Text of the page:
Script for July 2002, QMH:

Garden Verge / Intro

Tonight's show is kind of a special one. It salutes the winners of the Outmusic Awards. Now if you're a fan of music by GLBT artists, and you don't know about the organization Outmusic, well, you should. Outmusic was started in New York City about 12 years ago, intended to be a group of artists helping each other. I've got a quote by one of the founders, Dan Martin, that really does a better job of describing it.

Dan Martin: Outmusic is a really beautiful family of queer musicians that started in New York, and is now really all over the world. It's a network of queer musicians who listen to each other's music, support each other's work, and try to advance the state of queer music in the world.

This is the second annual awards for Outmusic and the event was held in New York on June 9th, and was hosted by Randy Jones, of the Village People, and his partner, fellow musician Will Grega. Dan Martin tells us more about the awards.

Dan Martin: The Outmusic Awards celebrate excellence in queer music and also in cultural activism, and we are now in our second year of presenting these awards. They are basically an awards program on the model of the Grammys or the Oscars in which queer musicians from all over the world submitted music in a variety of categories.

I was honored to have been asked to be one of the judges for the awards, and I also attended the event, and the show itself was wonderful. If you want to hear a more news-oriented report on the awards, complete with clips from the acceptance speeches, that story was aired on This Way Out earlier this month, but can also be heard on-demand at my website. But for this show I'm going to try to keep my talking down to a minimum so I can fit in as much music as possible.

You're going to hear quite a variety of music, touching a lot of different genres. I'm playing songs by all the winners, and a couple of extras. And, the CDs are all from last year, in order for them to be eligible for the awards. Now, if you were paying attention to the very start of the show, you heard a harmony intro by a group that introduced themselves as Girlyman. Well, Girlyman is made up of Tammy Greenstein, Doris Muramatsu, and Nate Borofsky. Before Nate joined the group this year Tammy & Doris were known as Garden Verge. You might describe their style as harmony-driven urban folk. Their debut CD was called "Shadow of a Habit" and it was good enough to win the Outmusic Award for Outstanding Recording by a Band/Duo or Group. From that CD, here is "Shining Through" and after that you'll hear a song by the Best Male Artist winner.

Garden Verge - shining through
Skott Freedman - dominoes

After Garden Verge you heard the song "Dominoes" from Skott Freedman's album called "Anything Worth Mentioning." Skott is a bisexual artist from New Jersey, and won with his second album. I think he's very talented and I interviewed him on my show in May of last year. You can hear that interview on my website. In addition to doing his music, Skott's also is very active in doing speaking engagements at colleges on the subject of bisexuality. One of his intriguing lectures is called "Battling Biphobia and
Bringing Bisexuals Back to the LGBT Community."

In the category of Outstanding Producer of the Year, there was a tie for the winner, and the artists have quite different styles. First you'll hear Magdalen Hsu-Li, singing a song about Matthew Shepard, called "Laramie" from her CD "Fire."

Magdalen Hsu-Li - laramie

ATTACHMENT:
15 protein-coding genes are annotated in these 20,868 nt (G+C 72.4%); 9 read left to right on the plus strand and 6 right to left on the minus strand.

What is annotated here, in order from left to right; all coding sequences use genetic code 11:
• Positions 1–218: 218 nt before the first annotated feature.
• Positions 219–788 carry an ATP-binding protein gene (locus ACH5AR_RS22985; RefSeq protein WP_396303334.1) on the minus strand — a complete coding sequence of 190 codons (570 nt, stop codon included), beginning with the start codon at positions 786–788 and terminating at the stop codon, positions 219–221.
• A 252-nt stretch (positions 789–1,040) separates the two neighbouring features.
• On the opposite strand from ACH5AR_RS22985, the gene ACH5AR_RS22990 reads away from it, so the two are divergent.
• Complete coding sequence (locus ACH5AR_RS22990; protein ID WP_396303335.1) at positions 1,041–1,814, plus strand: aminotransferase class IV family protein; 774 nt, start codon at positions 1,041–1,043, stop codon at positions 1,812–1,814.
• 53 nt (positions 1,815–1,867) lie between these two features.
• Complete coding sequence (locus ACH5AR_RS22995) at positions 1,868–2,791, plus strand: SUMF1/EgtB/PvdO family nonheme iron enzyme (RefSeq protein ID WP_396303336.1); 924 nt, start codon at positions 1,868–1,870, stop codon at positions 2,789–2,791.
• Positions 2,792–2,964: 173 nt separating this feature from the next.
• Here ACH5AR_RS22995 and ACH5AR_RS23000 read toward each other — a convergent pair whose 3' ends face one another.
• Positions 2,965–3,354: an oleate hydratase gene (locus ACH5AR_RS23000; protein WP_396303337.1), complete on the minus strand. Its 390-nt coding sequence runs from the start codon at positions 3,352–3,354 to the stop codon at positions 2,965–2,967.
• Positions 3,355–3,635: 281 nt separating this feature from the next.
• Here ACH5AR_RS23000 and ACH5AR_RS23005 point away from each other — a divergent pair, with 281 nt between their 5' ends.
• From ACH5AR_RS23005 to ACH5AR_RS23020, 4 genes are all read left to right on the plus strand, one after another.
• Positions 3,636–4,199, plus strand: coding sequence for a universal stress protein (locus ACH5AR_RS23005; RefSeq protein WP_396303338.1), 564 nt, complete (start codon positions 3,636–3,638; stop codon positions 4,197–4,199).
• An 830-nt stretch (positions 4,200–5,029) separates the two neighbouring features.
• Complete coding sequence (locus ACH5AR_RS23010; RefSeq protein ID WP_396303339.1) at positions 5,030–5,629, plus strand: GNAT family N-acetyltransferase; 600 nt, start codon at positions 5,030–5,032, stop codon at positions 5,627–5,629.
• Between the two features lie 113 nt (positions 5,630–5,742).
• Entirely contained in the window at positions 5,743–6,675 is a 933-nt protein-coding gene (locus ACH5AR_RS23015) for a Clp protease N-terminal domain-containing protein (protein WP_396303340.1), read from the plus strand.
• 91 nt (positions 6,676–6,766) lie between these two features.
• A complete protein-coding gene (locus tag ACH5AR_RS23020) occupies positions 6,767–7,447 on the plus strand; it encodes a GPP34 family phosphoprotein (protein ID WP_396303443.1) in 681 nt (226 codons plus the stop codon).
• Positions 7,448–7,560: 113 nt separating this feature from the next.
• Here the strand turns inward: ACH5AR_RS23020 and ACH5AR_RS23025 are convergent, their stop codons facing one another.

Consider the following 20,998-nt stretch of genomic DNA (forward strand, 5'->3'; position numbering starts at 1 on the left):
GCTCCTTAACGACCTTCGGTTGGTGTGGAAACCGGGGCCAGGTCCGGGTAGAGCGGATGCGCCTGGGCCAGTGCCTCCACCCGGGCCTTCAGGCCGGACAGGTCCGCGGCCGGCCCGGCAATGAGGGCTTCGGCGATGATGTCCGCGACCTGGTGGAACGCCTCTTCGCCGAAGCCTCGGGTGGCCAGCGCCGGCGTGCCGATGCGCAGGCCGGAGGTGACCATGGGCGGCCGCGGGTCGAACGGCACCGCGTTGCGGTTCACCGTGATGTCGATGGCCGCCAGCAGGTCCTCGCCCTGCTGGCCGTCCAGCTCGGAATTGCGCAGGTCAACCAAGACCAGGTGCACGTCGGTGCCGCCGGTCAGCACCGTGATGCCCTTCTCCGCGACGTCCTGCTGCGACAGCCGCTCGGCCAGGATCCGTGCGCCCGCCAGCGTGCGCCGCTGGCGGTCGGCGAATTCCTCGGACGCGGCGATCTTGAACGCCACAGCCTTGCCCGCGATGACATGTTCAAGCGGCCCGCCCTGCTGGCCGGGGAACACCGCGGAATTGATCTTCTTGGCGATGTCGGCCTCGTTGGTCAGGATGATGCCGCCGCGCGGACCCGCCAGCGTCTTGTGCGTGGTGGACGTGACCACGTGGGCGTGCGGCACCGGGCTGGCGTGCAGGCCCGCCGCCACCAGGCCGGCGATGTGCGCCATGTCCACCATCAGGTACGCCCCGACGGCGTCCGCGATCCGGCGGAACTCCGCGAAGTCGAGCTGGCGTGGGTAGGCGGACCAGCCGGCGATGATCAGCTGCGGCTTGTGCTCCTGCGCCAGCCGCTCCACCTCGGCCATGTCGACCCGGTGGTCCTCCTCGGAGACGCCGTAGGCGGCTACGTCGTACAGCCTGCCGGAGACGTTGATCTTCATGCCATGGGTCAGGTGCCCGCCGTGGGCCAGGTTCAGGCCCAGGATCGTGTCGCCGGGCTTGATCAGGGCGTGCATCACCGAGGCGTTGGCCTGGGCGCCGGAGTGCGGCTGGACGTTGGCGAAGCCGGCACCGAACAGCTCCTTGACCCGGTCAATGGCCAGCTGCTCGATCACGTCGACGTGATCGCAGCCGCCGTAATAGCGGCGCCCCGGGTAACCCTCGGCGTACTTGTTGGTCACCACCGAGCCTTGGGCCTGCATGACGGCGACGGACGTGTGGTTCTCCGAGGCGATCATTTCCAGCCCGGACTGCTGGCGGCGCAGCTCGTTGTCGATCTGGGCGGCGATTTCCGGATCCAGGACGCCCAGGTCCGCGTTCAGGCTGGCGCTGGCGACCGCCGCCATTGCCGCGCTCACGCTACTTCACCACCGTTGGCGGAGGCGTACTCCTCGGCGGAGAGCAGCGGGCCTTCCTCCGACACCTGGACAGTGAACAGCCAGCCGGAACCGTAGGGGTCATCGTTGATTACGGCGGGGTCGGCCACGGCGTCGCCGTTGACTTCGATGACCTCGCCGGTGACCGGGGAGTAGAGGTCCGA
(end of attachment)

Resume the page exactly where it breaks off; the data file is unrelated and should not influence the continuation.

We're used to Magdalen doing outstanding work. Her first album, "Evolution" from 1998 was nominated for a GLAMA award. For this year the other winner of the Best Producer award was Eve Sicular for producing the album "Mosaic Persuasion." Now, this is klezmer music, something you've never heard on this show, and the album features two groups, Metropolitan Klezmer and the Isle of Klezbos. The members of the groups overlap and Eve is the drummer and leader of the groups. From the album "Mosaic Persuasion" here is a selection called "Brandwein in the Lotus Groove"

Metropolitan Klezmer - brandwein in the lotus groove

I'm going to stay in the instrumental mode for one more song. The category was Outstanding Songwriter and the winner was Drew Paralic for his debut CD "Too Little, Too Late." Now something that I think is remarkable about this win and really demonstrated the quality of the work, is that this was an instrumental jazz album, and even with no lyrics he won the songwriting award. When I heard his name announced as the winner, I leaned over to one of the hosts, Will Grega, and said, "hey, we got class."

Here's the title track from Drew Paralic's CD "Too Little, Too Late."

Drew Paralic - too little too late

From a soothing jazz tune I'm switching to a powerful selection by the Boston Gay Men's Chorus. As you might guess, they won in the category of Outstanding New Recording by a Chorus or Choir. Here's the title track of their Christmas album called "Gloria."

Boston Gay Men's Chorus - gloria

Also at the Outmusic Awards was the presentation of three honorary awards. The Outmusic Heritage Award went to Alix Dobkin, for her early, on-going and far-reaching contributions to our music culture. Alix was there to accept the award and gave a memorable performance. And Grant King and Deian McBryde were honored, not only for being gifted performers, but for their extensive volunteer work within the Outmusic community. One facet of Grant's involvement is that he has been a continual champion of the work of other artists, and in finding ways to involve Outmusic members in his own projects.

Deian was Artistic Director last year and created the Outmusic Awards and helped revitalize many of the programs for the group. Last year he recorded a show ID for me, and since I know he has a sense of humor, I'm going to let you hear the outtake first.

QMH IDs - Deian McBryde
Also, be sure to listen to After Hours with Jimmy Carper, every Sunday morning from 1 to 4am, on KPFT. It's Queer Radio, with attitude. And0 this is a good time to mention that you can view the playlist for tonight's show, and see photos of all the artists and recordings, and be able to link to their own websites, from my website, www.queermusicheritage.com. My site for this month also features lots of candid photos taken at the awards, and the party afterwards.

Next I'm going to throw in some music by a group that did not win a award, but they have the distinction of being nominated twice in the same category. The category is Outsong of the Year, and this category is kind of unique, as Outmusic is the only organization giving such an award. It's criteria is that a song must speak to or from the LGBT experience. The group Estrogen is made up of Corinne Curcio, Carol Markowitz and Lori Muskat, and Lori wrote both songs, "Lesbian Time," and "Lesbian Moment." They appear on their album called "Tales From Lesbianville." You'll hear both songs, and after that will be another song that was nominated for the Outsong award, by Amy Fix.